2022 marks the 150th anniversary of Japan’s railway system, which began service between Shimbashi and Yokohama in 1872.
After the Meiji Restoration, Japan urgently needed to establish a transportation network to transform the country into a modern nation. The development of railways that could carry more people and goods, faster, and farther, was of great significance. Since Japan did not have railway technology at that time, Edmund Morrell and other British engineers took the lead in the construction of Japan’s railways. Their contributions led to the creation of a government-owned railway in Japan just five years after the Meiji Restoration. Since then, railways have influenced and changed the lives of the Japanese people in many ways.
Among various transportation infrastructures, the railway network, with its efficient transportation, strongly supported Japan’s economic development. And, because railways have overwhelmingly high kinetic energy efficiency, they have extremely low environmental impact compared to automobiles.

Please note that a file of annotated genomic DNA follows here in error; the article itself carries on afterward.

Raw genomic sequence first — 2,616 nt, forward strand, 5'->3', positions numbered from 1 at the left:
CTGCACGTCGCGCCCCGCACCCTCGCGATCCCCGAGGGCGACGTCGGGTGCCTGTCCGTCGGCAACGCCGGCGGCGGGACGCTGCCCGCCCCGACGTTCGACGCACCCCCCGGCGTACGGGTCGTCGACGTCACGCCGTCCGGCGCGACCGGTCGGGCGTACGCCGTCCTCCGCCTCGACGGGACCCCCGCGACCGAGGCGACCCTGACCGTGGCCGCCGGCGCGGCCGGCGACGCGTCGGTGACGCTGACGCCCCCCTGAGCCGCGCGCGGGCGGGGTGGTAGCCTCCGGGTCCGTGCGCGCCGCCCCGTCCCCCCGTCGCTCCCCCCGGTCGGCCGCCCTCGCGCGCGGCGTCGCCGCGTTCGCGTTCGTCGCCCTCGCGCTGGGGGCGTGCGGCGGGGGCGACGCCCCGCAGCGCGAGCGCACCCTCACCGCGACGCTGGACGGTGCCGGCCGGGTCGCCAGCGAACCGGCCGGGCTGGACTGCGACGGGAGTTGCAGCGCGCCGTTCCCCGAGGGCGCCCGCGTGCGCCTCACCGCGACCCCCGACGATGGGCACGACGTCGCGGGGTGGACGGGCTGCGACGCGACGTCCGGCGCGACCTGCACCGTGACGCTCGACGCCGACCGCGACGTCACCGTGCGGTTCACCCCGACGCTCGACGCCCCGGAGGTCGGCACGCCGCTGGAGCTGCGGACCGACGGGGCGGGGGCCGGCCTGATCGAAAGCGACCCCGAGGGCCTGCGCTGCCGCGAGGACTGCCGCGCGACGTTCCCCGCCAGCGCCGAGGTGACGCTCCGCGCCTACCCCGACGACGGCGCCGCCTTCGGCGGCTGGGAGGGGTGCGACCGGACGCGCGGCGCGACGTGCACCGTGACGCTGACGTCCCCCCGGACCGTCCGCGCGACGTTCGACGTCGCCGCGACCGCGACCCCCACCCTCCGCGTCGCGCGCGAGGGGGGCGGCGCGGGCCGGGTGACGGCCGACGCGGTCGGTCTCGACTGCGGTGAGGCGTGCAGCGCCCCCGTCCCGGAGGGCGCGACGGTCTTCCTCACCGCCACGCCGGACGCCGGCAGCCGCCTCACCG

In 2019, Japan’s CO2 emissions totalled 1.108 billion tons. Of that, the transportation sector contributed 206 million tons of CO2 emissions, accounting for 18.6% of all emissions nationwide. Breaking down the transportation sector emissions, 86.1% come from all vehicles, 5.1% from aviation, 5.0% from coastal shipping and only 3.8% from railways.